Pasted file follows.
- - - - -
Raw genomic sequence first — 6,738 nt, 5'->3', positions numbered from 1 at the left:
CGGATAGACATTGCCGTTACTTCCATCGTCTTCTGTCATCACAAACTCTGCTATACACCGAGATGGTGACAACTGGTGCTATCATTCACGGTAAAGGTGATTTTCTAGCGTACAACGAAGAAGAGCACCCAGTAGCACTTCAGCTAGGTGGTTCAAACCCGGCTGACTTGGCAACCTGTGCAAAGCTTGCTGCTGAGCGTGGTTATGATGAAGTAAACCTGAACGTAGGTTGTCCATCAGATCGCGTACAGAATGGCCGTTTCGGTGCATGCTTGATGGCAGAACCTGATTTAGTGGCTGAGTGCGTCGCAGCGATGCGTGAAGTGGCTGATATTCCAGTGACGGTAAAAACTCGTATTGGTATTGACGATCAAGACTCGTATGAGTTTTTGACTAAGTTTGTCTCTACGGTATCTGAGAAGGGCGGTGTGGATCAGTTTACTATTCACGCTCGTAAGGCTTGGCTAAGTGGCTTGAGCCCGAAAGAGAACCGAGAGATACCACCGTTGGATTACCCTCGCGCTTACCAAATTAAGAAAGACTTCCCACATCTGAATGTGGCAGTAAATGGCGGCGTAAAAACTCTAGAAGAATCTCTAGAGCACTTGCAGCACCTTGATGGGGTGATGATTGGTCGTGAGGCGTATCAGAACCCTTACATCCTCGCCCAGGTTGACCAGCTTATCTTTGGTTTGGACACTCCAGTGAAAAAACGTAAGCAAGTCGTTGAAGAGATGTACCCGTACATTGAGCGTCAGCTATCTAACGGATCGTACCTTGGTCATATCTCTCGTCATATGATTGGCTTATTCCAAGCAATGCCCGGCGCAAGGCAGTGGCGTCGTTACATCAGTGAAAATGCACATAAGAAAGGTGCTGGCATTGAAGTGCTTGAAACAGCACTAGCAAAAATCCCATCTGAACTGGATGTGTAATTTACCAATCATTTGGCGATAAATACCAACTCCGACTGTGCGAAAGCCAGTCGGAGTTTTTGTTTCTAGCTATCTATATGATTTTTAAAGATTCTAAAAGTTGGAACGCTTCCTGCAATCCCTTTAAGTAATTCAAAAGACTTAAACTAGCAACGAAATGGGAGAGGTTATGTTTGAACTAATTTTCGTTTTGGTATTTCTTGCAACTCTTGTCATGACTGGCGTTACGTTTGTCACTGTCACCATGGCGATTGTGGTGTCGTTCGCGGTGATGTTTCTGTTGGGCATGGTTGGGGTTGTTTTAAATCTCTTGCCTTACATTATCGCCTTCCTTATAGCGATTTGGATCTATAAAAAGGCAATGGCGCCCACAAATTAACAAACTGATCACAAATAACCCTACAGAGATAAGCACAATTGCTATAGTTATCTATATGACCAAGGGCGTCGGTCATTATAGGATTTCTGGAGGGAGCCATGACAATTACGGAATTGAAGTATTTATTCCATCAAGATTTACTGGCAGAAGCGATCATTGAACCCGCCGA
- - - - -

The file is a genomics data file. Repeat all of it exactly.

Raw genomic sequence first — 6,738 nt, 5'->3', positions numbered from 1 at the left:
CGGATAGACATTGCCGTTACTTCCATCGTCTTCTGTCATCACAAACTCTGCTATACACCGAGATGGTGACAACTGGTGCTATCATTCACGGTAAAGGTGATTTTCTAGCGTACAACGAAGAAGAGCACCCAGTAGCACTTCAGCTAGGTGGTTCAAACCCGGCTGACTTGGCAACCTGTGCAAAGCTTGCTGCTGAGCGTGGTTATGATGAAGTAAACCTGAACGTAGGTTGTCCATCAGATCGCGTACAGAATGGCCGTTTCGGTGCATGCTTGATGGCAGAACCTGATTTAGTGGCTGAGTGCGTCGCAGCGATGCGTGAAGTGGCTGATATTCCAGTGACGGTAAAAACTCGTATTGGTATTGACGATCAAGACTCGTATGAGTTTTTGACTAAGTTTGTCTCTACGGTATCTGAGAAGGGCGGTGTGGATCAGTTTACTATTCACGCTCGTAAGGCTTGGCTAAGTGGCTTGAGCCCGAAAGAGAACCGAGAGATACCACCGTTGGATTACCCTCGCGCTTACCAAATTAAGAAAGACTTCCCACATCTGAATGTGGCAGTAAATGGCGGCGTAAAAACTCTAGAAGAATCTCTAGAGCACTTGCAGCACCTTGATGGGGTGATGATTGGTCGTGAGGCGTATCAGAACCCTTACATCCTCGCCCAGGTTGACCAGCTTATCTTTGGTTTGGACACTCCAGTGAAAAAACGTAAGCAAGTCGTTGAAGAGATGTACCCGTACATTGAGCGTCAGCTATCTAACGGATCGTACCTTGGTCATATCTCTCGTCATATGATTGGCTTATTCCAAGCAATGCCCGGCGCAAGGCAGTGGCGTCGTTACATCAGTGAAAATGCACATAAGAAAGGTGCTGGCATTGAAGTGCTTGAAACAGCACTAGCAAAAATCCCATCTGAACTGGATGTGTAATTTACCAATCATTTGGCGATAAATACCAACTCCGACTGTGCGAAAGCCAGTCGGAGTTTTTGTTTCTAGCTATCTATATGATTTTTAAAGATTCTAAAAGTTGGAACGCTTCCTGCAATCCCTTTAAGTAATTCAAAAGACTTAAACTAGCAACGAAATGGGAGAGGTTATGTTTGAACTAATTTTCGTTTTGGTATTTCTTGCAACTCTTGTCATGACTGGCGTTACGTTTGTCACTGTCACCATGGCGATTGTGGTGTCGTTCGCGGTGATGTTTCTGTTGGGCATGGTTGGGGTTGTTTTAAATCTCTTGCCTTACATTATCGCCTTCCTTATAGCGATTTGGATCTATAAAAAGGCAATGGCGCCCACAAATTAACAAACTGATCACAAATAACCCTACAGAGATAAGCACAATTGCTATAGTTATCTATATGACCAAGGGCGTCGGTCATTATAGGATTTCTGGAGGGAGCCATGACAATTACGGAATTGAAGTATTTATTCCATCAAGATTTACTGGCAGAAGCGATCATTGAACCCGCCGA